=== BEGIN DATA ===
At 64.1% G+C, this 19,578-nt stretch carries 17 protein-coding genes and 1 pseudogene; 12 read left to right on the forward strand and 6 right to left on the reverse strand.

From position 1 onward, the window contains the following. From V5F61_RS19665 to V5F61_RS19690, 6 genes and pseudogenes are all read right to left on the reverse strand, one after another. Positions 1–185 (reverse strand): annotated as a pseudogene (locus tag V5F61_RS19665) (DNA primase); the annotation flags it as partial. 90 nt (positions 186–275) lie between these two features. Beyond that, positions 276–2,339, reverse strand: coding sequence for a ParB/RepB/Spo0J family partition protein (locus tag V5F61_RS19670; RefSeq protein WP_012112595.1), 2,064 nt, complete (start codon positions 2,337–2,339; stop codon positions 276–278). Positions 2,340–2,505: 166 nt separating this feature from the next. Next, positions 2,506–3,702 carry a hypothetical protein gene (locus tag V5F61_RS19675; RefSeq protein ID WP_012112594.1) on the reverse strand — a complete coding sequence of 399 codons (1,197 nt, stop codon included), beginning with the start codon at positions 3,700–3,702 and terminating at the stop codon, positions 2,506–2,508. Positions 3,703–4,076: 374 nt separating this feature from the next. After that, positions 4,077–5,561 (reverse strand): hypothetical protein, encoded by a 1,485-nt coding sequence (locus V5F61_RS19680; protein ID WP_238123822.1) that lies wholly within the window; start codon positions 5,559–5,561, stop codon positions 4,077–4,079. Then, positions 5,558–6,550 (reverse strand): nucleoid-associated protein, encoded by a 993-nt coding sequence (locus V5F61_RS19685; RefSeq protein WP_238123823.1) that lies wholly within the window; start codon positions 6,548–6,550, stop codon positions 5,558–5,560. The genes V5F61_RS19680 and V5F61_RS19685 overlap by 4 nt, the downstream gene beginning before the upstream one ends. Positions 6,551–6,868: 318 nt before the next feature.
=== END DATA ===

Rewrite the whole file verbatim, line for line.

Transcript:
At 64.1% G+C, this 19,578-nt stretch carries 17 protein-coding genes and 1 pseudogene; 12 read left to right on the forward strand and 6 right to left on the reverse strand.

From position 1 onward, the window contains the following. From V5F61_RS19665 to V5F61_RS19690, 6 genes and pseudogenes are all read right to left on the reverse strand, one after another. Positions 1–185 (reverse strand): annotated as a pseudogene (locus tag V5F61_RS19665) (DNA primase); the annotation flags it as partial. 90 nt (positions 186–275) lie between these two features. Beyond that, positions 276–2,339, reverse strand: coding sequence for a ParB/RepB/Spo0J family partition protein (locus tag V5F61_RS19670; RefSeq protein WP_012112595.1), 2,064 nt, complete (start codon positions 2,337–2,339; stop codon positions 276–278). Positions 2,340–2,505: 166 nt separating this feature from the next. Next, positions 2,506–3,702 carry a hypothetical protein gene (locus tag V5F61_RS19675; RefSeq protein ID WP_012112594.1) on the reverse strand — a complete coding sequence of 399 codons (1,197 nt, stop codon included), beginning with the start codon at positions 3,700–3,702 and terminating at the stop codon, positions 2,506–2,508. Positions 3,703–4,076: 374 nt separating this feature from the next. After that, positions 4,077–5,561 (reverse strand): hypothetical protein, encoded by a 1,485-nt coding sequence (locus V5F61_RS19680; protein ID WP_238123822.1) that lies wholly within the window; start codon positions 5,559–5,561, stop codon positions 4,077–4,079. Then, positions 5,558–6,550 (reverse strand): nucleoid-associated protein, encoded by a 993-nt coding sequence (locus V5F61_RS19685; RefSeq protein WP_238123823.1) that lies wholly within the window; start codon positions 6,548–6,550, stop codon positions 5,558–5,560. The genes V5F61_RS19680 and V5F61_RS19685 overlap by 4 nt, the downstream gene beginning before the upstream one ends. Positions 6,551–6,868: 318 nt before the next feature.